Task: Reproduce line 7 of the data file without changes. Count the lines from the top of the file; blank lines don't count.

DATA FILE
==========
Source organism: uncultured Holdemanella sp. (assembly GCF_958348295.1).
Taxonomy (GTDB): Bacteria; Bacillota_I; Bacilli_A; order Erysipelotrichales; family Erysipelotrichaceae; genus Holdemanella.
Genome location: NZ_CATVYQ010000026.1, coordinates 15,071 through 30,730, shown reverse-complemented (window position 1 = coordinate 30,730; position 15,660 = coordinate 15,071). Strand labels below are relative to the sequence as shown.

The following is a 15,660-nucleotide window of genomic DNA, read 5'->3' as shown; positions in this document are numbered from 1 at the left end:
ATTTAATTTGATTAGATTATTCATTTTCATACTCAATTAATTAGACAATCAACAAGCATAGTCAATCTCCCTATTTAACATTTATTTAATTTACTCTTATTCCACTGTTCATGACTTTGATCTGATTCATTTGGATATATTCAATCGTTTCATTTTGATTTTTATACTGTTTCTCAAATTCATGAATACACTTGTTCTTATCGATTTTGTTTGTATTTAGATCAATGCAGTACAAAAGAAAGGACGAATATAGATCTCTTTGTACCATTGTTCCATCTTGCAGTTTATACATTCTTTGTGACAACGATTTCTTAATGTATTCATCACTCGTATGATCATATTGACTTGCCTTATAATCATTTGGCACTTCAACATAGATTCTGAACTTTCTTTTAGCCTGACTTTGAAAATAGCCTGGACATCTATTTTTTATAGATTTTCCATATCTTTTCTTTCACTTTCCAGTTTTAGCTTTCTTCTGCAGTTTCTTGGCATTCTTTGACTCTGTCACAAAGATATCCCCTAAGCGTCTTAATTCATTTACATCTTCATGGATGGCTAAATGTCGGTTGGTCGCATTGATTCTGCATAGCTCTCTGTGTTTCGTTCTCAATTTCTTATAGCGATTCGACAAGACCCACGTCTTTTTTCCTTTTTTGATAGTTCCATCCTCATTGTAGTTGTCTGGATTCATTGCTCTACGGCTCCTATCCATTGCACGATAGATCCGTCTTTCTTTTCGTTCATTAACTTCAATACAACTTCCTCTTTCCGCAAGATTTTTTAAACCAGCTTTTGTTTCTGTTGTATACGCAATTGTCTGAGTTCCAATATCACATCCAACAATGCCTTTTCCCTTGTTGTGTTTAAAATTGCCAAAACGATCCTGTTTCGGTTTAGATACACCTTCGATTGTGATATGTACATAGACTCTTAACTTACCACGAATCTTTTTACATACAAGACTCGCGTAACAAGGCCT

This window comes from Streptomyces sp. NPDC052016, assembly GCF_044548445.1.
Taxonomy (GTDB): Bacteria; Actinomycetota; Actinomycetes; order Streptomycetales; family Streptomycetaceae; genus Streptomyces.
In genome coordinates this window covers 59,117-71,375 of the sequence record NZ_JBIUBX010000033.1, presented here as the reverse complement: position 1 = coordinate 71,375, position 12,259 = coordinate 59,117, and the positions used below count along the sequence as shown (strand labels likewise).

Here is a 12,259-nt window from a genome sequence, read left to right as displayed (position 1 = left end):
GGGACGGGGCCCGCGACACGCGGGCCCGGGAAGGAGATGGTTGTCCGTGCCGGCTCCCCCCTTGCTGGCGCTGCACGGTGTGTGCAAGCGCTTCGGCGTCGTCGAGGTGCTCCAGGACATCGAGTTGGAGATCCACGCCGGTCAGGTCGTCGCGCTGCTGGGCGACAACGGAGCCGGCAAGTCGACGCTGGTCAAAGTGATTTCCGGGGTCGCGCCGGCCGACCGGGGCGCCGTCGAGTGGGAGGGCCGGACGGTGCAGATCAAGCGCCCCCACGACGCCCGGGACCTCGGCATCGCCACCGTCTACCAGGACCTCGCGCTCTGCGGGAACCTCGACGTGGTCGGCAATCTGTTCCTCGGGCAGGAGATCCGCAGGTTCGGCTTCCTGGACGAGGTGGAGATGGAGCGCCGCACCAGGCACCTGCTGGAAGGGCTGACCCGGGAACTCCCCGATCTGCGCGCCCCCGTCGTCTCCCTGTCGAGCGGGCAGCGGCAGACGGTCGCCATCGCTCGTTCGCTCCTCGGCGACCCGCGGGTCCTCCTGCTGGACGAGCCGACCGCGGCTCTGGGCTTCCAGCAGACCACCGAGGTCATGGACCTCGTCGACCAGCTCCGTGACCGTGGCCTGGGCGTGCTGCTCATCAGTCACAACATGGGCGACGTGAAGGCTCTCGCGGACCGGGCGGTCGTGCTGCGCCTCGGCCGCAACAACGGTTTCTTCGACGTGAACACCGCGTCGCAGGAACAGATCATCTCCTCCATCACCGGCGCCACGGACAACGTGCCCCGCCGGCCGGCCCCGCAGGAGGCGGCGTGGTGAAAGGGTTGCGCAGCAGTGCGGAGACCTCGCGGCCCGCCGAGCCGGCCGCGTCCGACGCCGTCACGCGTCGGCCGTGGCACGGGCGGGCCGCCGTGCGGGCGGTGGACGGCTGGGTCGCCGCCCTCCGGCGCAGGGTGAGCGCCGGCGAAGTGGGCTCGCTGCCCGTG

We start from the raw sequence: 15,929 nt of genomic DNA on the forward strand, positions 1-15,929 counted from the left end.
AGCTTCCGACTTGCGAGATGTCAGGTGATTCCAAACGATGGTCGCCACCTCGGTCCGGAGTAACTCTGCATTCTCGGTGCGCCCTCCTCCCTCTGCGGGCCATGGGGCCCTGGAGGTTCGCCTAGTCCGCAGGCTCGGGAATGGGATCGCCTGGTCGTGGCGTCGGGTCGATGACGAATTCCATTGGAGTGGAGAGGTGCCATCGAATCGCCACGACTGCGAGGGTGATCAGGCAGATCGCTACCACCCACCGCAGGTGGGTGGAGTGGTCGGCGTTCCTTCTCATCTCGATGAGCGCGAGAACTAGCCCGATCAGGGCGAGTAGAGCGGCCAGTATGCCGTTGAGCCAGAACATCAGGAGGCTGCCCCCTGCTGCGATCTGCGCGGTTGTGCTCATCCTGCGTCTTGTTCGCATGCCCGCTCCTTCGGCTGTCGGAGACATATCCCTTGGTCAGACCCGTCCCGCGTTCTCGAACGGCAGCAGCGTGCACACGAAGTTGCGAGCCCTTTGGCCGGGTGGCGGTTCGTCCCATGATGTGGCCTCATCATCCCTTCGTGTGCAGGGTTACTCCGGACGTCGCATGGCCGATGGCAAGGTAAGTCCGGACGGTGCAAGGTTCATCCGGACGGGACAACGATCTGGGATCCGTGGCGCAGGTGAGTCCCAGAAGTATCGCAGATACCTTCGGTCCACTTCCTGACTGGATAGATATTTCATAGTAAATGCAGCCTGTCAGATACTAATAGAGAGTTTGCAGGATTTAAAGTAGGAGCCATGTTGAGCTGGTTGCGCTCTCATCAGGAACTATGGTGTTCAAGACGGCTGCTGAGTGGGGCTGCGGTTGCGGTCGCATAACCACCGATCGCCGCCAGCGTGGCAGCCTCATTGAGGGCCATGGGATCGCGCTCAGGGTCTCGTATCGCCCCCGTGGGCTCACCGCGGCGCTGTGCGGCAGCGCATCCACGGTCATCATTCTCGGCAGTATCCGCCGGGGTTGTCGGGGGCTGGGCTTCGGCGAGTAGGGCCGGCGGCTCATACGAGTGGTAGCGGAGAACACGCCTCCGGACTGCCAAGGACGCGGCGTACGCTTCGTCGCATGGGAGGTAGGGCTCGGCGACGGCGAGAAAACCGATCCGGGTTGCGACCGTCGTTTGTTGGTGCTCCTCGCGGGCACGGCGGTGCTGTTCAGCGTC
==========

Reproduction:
Taxonomy (GTDB): Bacteria; Actinomycetota; Actinomycetes; order Streptomycetales; family Streptomycetaceae; genus Streptomyces.